But literary success was not—yet—in the cards for Jean Rhys. The four novels she published during the ’20s and ’30s brought a modest amount of attention and even more modest amount of money. Nothing changed, Ford abandoned her, she soldiered on. With the outbreak of World War II, she disappeared from London; her books went out of print, and she was forgotten. Twenty years later, an actress named Selma Vaz Dias, who wanted to dramatize Good Morning, Midnight on the radio, found her living in poverty and obscurity in the English countryside with a third husband who also ended an embezzler and a jailbird.
Now befriended by a pair of London book editors, Rhys was newly encouraged to write and, despite the extraordinary disorder of her daily life—never enough money, never enough heat, never a proper room in which to write—she pulled out a manuscript that she had been working on for some years, and began again. But Rhys being Rhys, she lied wildly to her editors—Diana Athill and Francis Wyndham—promising them for the better part of a decade that the manuscript would soon be ready. She’d go on an alcoholic tear and explain that the work was delayed because the roof was leaking, her typist had walked out on her, her husband was at death’s door—swearing that now she was back on the job, and they’d have the book in no time.
Published at last in 1966, Wide Sargasso Sea brought fame and fortune. Rhys’s books were reprinted, and when she died in 1979, she was a literary celebrity. And deservedly so. Wide Sargasso Sea is the book that brings together all the partially realized wisdom inherent in the other Rhys novels, and makes it count as it had not counted before. Here, it runs deep and it runs true.
In this novel, Rhys takes as a backstory a piece of the bare-bones plot of Charlotte Brontë’s Jane Eyre. Mr. Rochester, a repressed Victorian, has come to the West Indies looking for a rich wife. He becomes engaged to Antoinette Cosway, a white Creole heiress, whose passion makes come alive in him an answering passion that shocks and frightens him. Repeatedly overcome by desire for her, he is repelled by himself, and soon withdraws sexually from her. His coldness drives her mad. He takes her back to England and locks her in the attic. She escapes and sets fire to the house.
Into this situation Rhys poured not only her gift for language and form, but an underlying sense of truth that had, at last, come to brilliant fruition. Out of her lifelong preoccupation with what passes erotically between men and women, there suddenly emerged a rich interiority that justified the half efforts of all the novels that had come before. We see for the first time not only the mutuality of the sexual engagement, we see the way things fall out for the man as well as the woman; and then we see further.
In a number of sections of Wide Sargasso Sea, Rochester is speaking directly to the reader. We see his raw sensuality blossom unaccompanied by love—“One afternoon the sight of a dress which she’d left lying on her bedroom floor made me breathless and savage with desire. When I was exhausted I turned away from her and slept, still without a word or a caress.” And we see his hunger for Antoinette wane: “I did not love her…. I felt very little tenderness for her, she was a stranger to me, a stranger who did not think or feel as I did.”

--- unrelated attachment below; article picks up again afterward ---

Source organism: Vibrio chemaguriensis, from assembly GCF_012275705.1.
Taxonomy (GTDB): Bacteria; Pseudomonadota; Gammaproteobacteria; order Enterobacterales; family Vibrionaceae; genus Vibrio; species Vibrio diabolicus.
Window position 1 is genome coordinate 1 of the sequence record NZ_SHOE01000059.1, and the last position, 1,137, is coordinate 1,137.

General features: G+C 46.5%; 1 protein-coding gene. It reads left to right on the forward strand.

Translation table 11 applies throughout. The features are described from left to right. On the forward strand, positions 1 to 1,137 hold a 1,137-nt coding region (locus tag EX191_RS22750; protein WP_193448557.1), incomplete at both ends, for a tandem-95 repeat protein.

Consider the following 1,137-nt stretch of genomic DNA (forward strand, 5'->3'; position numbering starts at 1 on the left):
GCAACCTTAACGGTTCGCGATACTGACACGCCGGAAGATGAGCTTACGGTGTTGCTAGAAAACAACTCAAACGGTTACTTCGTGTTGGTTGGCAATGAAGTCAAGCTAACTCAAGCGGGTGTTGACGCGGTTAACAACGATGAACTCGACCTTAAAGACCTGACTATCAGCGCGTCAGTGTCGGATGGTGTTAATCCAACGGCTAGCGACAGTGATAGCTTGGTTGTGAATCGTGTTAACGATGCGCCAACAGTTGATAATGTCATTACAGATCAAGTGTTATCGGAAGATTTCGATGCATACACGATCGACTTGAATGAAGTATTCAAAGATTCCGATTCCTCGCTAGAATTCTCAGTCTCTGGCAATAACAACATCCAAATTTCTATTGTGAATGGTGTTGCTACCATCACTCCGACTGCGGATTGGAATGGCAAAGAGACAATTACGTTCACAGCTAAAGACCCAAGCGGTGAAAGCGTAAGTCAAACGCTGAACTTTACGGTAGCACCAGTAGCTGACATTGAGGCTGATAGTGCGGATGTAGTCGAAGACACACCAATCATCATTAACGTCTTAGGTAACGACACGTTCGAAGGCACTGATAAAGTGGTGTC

Soon, Antoinette and the island itself begin to merge in Rochester’s mind. In the worst way, they come to resemble each other. The place seems “not only wild, but menacing,” like her. And excessive, fantastically excessive: “Everything is too much, I felt…. Too much blue, too much purple, too much green. The flowers too red, the mountains too high, the hills too near. And the woman is a stranger. Her pleading expression annoys me.” And then he feels trapped: “I have not bought her, she has bought me.” He is thinking exactly as one imagines all the men in the earlier Rhys novels might have been thinking.
And she? Antoinette? She, too, is beside herself. Desperate to reawaken Rochester’s desire, she goes to her former nurse Christophine, to ask for an obeah potion that will restore his love. But the old nanny, refusing at first, says, “When man don’t love you, more you try, more he hate you, man like that.” We see how instrumental is Antoinette’s stake in the relationship; how profoundly she feels (without knowing it) that his passion is necessary to the achievement of her own sense of self; at the same time we also see—nay, feel—all this erotic primitivism bound up with the overwhelming fecundity of the island itself. Everywhere there is radiance and rot; everything overheated and overgrown, heavy with a malignant self-concern. The roads themselves are only clearings forever threatening to be sucked back into the encroaching forests. The loss of control over nature is complete. This is what Rhys had been trying to say for 40 years.
Rhys herself could not enjoy the late-in-life celebrity that Wide Sargasso Sea brought her; in no way could it wipe out the unutterable dreariness of the years behind this moment. Yet, to her everlasting credit, she never wavered in her love of literature, the only thing that lifted her from the permanent chaos in her head. It was this devotion that made her take years to deliver a book: She owed it to literature to work until she felt she’d got it right. A year or two from death, Rhys cried out at her friend, the novelist David Plante, “Oh David, I’m unhappy … all my life I’ve been so unhappy. It’s unfair … I’m dying, my body’s dying, and inside I think: it’s unfair. I’ve never lived, I’ve never lived.” But then she wiped her eyes, had another drink, and said to Plante, “Listen to me, I want to tell you something very important. All of writing is a huge lake. There are great rivers that feed the lake, like Tolstoy and Dostoevsky. And there are trickles, like Jean Rhys. All that matters is feeding the lake.… It is very important. Nothing else is important.”
I’ve always thought if it had not been for reading and writing, Jean Rhys could have become a transgressor of a serious sort: a thief, a pornographer, a husband killer. But there she is, on the one hand a highly neurotic alcoholic, on the other a priestess at the shrine of Art, and in between an intermittent but hardworking writer determined to make a book in the shape of clarified experience.